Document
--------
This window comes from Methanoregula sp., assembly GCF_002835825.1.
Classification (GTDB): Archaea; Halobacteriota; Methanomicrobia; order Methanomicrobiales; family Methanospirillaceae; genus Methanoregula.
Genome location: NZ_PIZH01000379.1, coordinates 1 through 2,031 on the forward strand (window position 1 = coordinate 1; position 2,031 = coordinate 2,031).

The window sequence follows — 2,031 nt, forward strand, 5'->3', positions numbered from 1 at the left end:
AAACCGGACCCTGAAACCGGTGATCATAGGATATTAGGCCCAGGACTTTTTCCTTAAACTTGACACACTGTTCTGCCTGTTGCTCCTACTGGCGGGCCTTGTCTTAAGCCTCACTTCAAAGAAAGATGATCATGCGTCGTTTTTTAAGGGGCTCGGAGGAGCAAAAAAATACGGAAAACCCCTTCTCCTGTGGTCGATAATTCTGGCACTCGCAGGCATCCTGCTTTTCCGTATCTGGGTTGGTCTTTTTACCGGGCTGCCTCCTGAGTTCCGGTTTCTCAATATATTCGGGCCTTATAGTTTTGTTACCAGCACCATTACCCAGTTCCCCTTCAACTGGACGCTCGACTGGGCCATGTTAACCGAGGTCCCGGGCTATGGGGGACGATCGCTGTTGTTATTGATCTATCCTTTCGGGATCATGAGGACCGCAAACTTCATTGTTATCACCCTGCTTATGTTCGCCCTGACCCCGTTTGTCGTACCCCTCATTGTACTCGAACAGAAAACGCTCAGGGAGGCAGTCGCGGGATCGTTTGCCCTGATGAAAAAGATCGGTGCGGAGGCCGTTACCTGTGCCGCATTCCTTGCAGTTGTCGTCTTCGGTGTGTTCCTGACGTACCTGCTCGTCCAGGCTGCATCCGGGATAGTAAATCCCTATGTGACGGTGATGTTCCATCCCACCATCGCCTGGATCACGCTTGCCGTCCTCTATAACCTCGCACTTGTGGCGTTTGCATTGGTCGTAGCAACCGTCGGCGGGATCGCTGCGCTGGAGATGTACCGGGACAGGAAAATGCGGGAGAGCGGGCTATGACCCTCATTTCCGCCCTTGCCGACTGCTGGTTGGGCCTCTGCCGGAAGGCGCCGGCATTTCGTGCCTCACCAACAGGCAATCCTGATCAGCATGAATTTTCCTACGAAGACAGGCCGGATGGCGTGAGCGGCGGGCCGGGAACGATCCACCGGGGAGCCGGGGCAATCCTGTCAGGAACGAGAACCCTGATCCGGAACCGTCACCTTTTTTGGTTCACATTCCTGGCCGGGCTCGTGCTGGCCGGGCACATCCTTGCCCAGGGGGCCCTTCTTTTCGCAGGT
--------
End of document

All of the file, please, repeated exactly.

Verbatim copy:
This window comes from Methanoregula sp., assembly GCF_002835825.1.
Classification (GTDB): Archaea; Halobacteriota; Methanomicrobia; order Methanomicrobiales; family Methanospirillaceae; genus Methanoregula.
Genome location: NZ_PIZH01000379.1, coordinates 1 through 2,031 on the forward strand (window position 1 = coordinate 1; position 2,031 = coordinate 2,031).

The window sequence follows — 2,031 nt, forward strand, 5'->3', positions numbered from 1 at the left end:
AAACCGGACCCTGAAACCGGTGATCATAGGATATTAGGCCCAGGACTTTTTCCTTAAACTTGACACACTGTTCTGCCTGTTGCTCCTACTGGCGGGCCTTGTCTTAAGCCTCACTTCAAAGAAAGATGATCATGCGTCGTTTTTTAAGGGGCTCGGAGGAGCAAAAAAATACGGAAAACCCCTTCTCCTGTGGTCGATAATTCTGGCACTCGCAGGCATCCTGCTTTTCCGTATCTGGGTTGGTCTTTTTACCGGGCTGCCTCCTGAGTTCCGGTTTCTCAATATATTCGGGCCTTATAGTTTTGTTACCAGCACCATTACCCAGTTCCCCTTCAACTGGACGCTCGACTGGGCCATGTTAACCGAGGTCCCGGGCTATGGGGGACGATCGCTGTTGTTATTGATCTATCCTTTCGGGATCATGAGGACCGCAAACTTCATTGTTATCACCCTGCTTATGTTCGCCCTGACCCCGTTTGTCGTACCCCTCATTGTACTCGAACAGAAAACGCTCAGGGAGGCAGTCGCGGGATCGTTTGCCCTGATGAAAAAGATCGGTGCGGAGGCCGTTACCTGTGCCGCATTCCTTGCAGTTGTCGTCTTCGGTGTGTTCCTGACGTACCTGCTCGTCCAGGCTGCATCCGGGATAGTAAATCCCTATGTGACGGTGATGTTCCATCCCACCATCGCCTGGATCACGCTTGCCGTCCTCTATAACCTCGCACTTGTGGCGTTTGCATTGGTCGTAGCAACCGTCGGCGGGATCGCTGCGCTGGAGATGTACCGGGACAGGAAAATGCGGGAGAGCGGGCTATGACCCTCATTTCCGCCCTTGCCGACTGCTGGTTGGGCCTCTGCCGGAAGGCGCCGGCATTTCGTGCCTCACCAACAGGCAATCCTGATCAGCATGAATTTTCCTACGAAGACAGGCCGGATGGCGTGAGCGGCGGGCCGGGAACGATCCACCGGGGAGCCGGGGCAATCCTGTCAGGAACGAGAACCCTGATCCGGAACCGTCACCTTTTTTGGTTCACATTCCTGGCCGGGCTCGTGCTGGCCGGGCACATCCTTGCCCAGGGGGCCCTTCTTTTCGCAGGT